2. The cleaning machine according to claim 1, further comprising means for setting vacuum pressure in the at least one low pressure chamber.
3. The cleaning machine according to claim 2, wherein said means comprises at least one adjustable throttling member.
4. The cleaning machine according to claim 1, wherein the hood includes at least one inspection window through which accumulated dust on the air permeable wall can be observed.
5. The cleaning machine according to claim 1, wherein the hood includes at least one air inlet for introduction of scavenging air in the at least one low pressure chamber.
6. The cleaning machine according to claim 5, further comprising an adjustable throttling member arranged in the hood air inlet.
7. The cleaning machine according to claim 1, wherein the air permeable wall comprises a perforated sheet which is provided with an electro galvanic coating on a side thereof facing the roller.
8. The cleaning machine according to claim 1, wherein the air permeable wall comprises first, second and third wall sections, the first wall section being horizontally arranged with the second and third wall sections depending therefrom.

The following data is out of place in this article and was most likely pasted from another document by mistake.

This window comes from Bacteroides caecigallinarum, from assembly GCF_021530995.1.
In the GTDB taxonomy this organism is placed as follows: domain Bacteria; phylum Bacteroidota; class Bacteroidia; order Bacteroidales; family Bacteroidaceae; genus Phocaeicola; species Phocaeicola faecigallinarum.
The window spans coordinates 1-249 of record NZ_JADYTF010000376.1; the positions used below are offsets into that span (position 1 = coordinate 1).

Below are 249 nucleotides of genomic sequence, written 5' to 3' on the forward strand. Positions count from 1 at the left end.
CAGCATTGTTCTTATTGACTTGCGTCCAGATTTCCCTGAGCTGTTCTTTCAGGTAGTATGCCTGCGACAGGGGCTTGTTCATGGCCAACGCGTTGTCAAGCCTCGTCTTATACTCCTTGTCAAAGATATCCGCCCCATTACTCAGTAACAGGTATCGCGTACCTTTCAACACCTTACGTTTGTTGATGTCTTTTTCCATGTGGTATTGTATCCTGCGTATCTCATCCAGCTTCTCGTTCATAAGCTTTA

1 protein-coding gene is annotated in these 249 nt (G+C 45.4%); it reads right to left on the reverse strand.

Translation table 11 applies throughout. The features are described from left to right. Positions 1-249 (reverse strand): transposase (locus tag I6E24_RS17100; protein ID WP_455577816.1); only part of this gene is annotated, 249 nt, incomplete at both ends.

9. The cleaning machine according to claim 1, wherein the air permeable wall has a wall thickness (d) which causes the wall to be subjected to vibration by impact with the textile fibre material conveyed in the delivery air when the machine is in operation.
10. The cleaning machine of claim 3, wherein the throttling member comprises a throttle valve.
11. The cleaning machine of claim 1, wherein said at least one low pressure chamber comprises at least first and second low pressure chambers.
12. The cleaning machine of claim 11, further comprising first means for setting pressure in said first low pressure chamber and second means for setting pressure in said second low pressure chamber.
13. The cleaning machine of claim 12, wherein said first means comprises a first adjustable throttling member and said second means comprises a second adjustable throttling member.
14. The cleaning machine of claim 11, wherein the hood includes a first air inlet for introduction of scavenging air into the first low pressure chamber and a second air inlet for introduction of scavenging air into the second low pressure chamber.
15. The cleaning machine of claim 14, wherein a first adjustable throttling member is provided in the first air inlet and a second adjustable throttling member is provided in the second air inlet.
16. The cleaning machine of claim 8, wherein each of the second and third wall sections forms an angle of about 135° with the first wall section.
17. The cleaning machine of claim 1, wherein the air permeable wall includes holes, each of which has a diameter of about 1.5 mm.